Species distributions in response to environmental gradients in the Upper Midwest of the United States - an example using the Neotoma database

Alison Smith, Kent State University; Joan Bunbury, University of Wisconsin - La Crosse, Amy Myrbo, LacCore/CSDCO/Limnological Research Center, University of Minnesota
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Initial Publication Date: August 25, 2016 | Reviewed: November 25, 2019


Pollen and ostracode records are used here to examine the migration of the prairie-forest border during the Holocene in the Upper Midwest. Using the Neotoma database, we can explore the modern geographic distribution of prairie and forest vegetation (represented by pollen data) and freshwater ostracodes (microscopic aquatic crustaceans), and then track the shifting boundary of the prairie forest border over the most recent 10,000 years using pollen and the remains of ostracodes preserved in a lake sediment core.

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Learning Goals

By completing this exercise, students will:

  • Learn to use the Neotoma database and plot species distributions
  • Explore species distributions across the prairie-forest ecotone in Minnesota
  • Describe the major climatic gradient(s) in Minnesota
  • Explain the relationship between species distributions and climate
  • Understand the use of climate proxies to interpret the past
  • Interpret stratigraphic diagrams
  • Speculate on how the distribution of vegetation and ostracodes might change in response to future climate change

Context for Use

This college-level activity is intended for students with an introductory knowledge of biogeography. In larger, lower-level classes, it could act as an in-class lab assignment, and in smaller, upper-level courses it provides an introduction to the database, which students could then use to develop their own research question related to species distributions.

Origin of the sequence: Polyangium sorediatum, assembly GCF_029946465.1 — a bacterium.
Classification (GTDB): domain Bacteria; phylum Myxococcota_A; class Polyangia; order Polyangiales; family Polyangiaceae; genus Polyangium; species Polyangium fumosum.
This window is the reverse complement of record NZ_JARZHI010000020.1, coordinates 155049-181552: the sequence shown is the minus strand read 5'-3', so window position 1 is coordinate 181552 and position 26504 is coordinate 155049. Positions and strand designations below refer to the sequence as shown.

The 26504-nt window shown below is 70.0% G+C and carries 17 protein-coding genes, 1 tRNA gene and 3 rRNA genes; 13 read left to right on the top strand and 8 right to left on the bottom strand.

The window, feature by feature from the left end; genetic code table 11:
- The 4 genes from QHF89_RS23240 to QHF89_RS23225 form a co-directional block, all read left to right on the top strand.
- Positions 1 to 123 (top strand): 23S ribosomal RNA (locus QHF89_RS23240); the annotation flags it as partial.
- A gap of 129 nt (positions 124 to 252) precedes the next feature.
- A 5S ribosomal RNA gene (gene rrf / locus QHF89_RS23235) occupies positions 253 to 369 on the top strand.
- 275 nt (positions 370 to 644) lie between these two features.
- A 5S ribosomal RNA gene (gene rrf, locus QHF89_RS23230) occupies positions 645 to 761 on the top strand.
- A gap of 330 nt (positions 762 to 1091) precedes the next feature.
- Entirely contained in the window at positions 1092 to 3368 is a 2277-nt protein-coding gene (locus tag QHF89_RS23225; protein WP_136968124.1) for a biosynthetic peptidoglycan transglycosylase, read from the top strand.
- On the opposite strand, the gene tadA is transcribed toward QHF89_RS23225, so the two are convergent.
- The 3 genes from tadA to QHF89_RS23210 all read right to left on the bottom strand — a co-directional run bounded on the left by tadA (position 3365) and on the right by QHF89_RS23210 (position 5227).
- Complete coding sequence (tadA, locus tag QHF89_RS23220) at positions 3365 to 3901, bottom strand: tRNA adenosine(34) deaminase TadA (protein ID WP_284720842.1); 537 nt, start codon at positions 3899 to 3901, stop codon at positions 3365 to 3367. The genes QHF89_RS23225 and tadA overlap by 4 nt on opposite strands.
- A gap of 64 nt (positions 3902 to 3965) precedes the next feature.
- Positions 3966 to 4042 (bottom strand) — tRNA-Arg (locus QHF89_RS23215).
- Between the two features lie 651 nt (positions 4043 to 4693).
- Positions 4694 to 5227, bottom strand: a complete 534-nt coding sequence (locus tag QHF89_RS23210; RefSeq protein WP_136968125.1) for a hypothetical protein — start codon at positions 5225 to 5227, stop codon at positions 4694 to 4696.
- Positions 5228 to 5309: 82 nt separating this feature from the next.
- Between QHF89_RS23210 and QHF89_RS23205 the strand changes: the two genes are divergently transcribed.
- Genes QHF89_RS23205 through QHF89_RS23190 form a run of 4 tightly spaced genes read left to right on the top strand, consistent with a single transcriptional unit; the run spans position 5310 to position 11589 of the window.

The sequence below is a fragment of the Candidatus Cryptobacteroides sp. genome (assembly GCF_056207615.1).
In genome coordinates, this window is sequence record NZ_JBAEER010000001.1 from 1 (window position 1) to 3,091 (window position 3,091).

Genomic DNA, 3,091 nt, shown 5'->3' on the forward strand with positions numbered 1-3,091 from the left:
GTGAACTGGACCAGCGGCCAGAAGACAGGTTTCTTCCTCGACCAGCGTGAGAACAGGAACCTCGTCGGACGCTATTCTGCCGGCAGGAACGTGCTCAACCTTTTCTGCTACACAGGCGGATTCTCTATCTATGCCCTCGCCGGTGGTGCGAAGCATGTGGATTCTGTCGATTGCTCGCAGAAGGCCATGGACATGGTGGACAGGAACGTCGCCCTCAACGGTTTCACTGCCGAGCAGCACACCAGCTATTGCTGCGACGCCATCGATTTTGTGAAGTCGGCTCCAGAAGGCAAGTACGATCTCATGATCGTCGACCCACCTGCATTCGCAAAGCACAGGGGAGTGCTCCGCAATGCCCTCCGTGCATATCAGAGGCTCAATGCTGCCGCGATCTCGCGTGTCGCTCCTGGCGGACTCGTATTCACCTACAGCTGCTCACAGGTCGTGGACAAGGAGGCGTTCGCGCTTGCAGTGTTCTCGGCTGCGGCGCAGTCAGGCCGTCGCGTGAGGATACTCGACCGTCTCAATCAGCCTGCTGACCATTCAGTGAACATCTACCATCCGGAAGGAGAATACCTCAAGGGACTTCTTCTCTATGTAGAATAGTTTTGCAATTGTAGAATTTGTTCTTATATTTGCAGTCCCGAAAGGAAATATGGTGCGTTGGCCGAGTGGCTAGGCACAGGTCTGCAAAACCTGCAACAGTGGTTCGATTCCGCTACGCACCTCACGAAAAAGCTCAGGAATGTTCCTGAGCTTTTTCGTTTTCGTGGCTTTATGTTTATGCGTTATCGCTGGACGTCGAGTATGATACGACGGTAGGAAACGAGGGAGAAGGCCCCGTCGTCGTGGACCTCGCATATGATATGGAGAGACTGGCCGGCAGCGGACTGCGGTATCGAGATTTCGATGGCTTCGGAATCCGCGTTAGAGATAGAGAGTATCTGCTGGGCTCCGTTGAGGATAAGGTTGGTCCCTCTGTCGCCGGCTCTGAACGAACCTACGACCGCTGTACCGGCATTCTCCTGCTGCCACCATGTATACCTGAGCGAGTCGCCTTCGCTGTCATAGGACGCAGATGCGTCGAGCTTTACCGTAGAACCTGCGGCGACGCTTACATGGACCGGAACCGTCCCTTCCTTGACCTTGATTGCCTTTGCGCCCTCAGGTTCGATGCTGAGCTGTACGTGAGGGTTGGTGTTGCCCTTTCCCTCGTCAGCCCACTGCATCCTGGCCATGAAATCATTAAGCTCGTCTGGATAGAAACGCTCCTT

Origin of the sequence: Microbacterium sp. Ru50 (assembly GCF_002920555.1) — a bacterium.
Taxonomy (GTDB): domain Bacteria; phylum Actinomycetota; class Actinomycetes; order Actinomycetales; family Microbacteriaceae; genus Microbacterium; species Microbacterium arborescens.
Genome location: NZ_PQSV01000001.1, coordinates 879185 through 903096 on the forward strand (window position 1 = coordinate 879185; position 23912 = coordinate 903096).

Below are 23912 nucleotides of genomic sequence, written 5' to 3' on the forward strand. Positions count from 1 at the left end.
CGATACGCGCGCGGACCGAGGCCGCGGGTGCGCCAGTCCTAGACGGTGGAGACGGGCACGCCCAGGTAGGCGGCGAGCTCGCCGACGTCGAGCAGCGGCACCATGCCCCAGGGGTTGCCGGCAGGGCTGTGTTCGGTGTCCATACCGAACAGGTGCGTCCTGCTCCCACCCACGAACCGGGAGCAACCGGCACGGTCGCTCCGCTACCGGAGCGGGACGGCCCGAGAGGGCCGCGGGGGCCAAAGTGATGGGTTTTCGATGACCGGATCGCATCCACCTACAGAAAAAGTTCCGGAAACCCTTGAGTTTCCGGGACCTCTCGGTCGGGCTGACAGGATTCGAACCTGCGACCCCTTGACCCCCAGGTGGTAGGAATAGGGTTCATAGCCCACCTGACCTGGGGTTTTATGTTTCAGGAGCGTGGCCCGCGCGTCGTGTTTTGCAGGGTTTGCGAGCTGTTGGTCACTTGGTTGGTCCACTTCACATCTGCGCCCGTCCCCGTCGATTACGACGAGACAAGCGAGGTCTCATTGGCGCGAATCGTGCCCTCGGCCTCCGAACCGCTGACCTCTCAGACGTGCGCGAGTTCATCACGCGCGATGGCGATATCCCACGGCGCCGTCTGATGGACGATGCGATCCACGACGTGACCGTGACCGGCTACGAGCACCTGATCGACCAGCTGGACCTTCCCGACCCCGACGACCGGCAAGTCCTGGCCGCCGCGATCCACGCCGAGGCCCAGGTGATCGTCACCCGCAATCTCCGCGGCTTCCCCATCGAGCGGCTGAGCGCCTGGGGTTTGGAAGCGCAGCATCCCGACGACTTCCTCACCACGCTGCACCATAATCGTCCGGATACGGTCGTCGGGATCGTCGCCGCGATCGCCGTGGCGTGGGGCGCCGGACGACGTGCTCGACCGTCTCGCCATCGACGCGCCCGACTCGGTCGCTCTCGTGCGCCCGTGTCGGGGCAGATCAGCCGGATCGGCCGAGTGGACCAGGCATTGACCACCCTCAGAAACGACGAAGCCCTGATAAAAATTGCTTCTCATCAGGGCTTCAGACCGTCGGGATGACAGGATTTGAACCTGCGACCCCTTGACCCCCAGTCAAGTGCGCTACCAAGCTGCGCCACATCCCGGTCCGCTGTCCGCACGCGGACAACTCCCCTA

Description and Teaching Materials

Teaching Notes and Tips

Answers to some of the questions and instructions for the instructor are (bold and in parentheses). These should not be included in the student handout.

Additional Taxa - If instructors wish, here are taxa that show the same relationship to the P/F border as the pollen and ostracodes:

Diatoms: Suirirella ovata (saline); Cyclotella glomerata (dilute). Be sure to look at the distributions of the above two taxa prior to adding the following taxon. Amphora ovalis (cosmopolitan)

Mammals: Geomys bursarius (prairie dog - prairie, but present across Minnesota); Antilocapra americana (pronghorn - prairie); Glaucomys sabrinus (flying squirrel - forest). Be sure to look at the distributions of the above taxa prior to adding the following taxon. Odocoileus virginianus (white tailed deer - cosmopolitan)

If you would like to have your students be familiar with the Neotoma database before beginning this exercise, you could have them complete the Exploring the Neotoma Paleoecology Database exercise first.


Students will answer questions as they complete the exercise. Upper-level students can develop a research question that can be answered using the database.

References and Resources

Student-instructor document for exploring species distributions in the Upper Midwest (Acrobat (PDF) 101kB Aug25 16)

Ostracode stratigraphic diagram from Elk Lake, Grant Co., MN (Acrobat (PDF) 13kB Aug25 16)

Neotoma Paleoecology Database: http://neotomadb.org/

PRISM climate data: http://www.prism.oregonstate.edu/normals/

North American Non-Marine Ostracode Database Project: http://www.personal.kent.edu/~alisonjs/nanode/index.htm

The movement of the prairie/forest ecotone through Holocene time is well known in the fields of Ecology, Quaternary Studies and Biogeography. Early papers on this research include:

Cushing, E.J., 1965. Problems in the Quaternary phytogeography of the Great Lakes region, IN (The Quaternary of the United States, (H.E.Wright, Jr. and D.G. Frey, eds), Princeton U. Press, Princeton, N.J., pp. 403-416.

Webb, T. III, Cushing, E.J., and Wright, H.E., Jr., 1983. Holocene changes in the vegetation of the Midwest, IN "Late Quaternary Environments of the United States" (H.E.Wright, Jr., ed.), v. 2, The Holocene, Univ. of Minnesota Press, pp. 142-165.

Smith, A.J., 1993, Lacustrine ostracodes as hydrochemical indicators in lakes of the north-central United States, J. of Paleolimnology 8, pp. 121-134.

Smith, A.J., Donovan, J.J., Ito, E., Engstrom, D.R., and Panek, V.A., 2002. Climate-driven hydrologic transients in lake sediment records: multiproxy record of mid-Holocene drought, Quaternary Science Reviews, 21, pp. 625-646.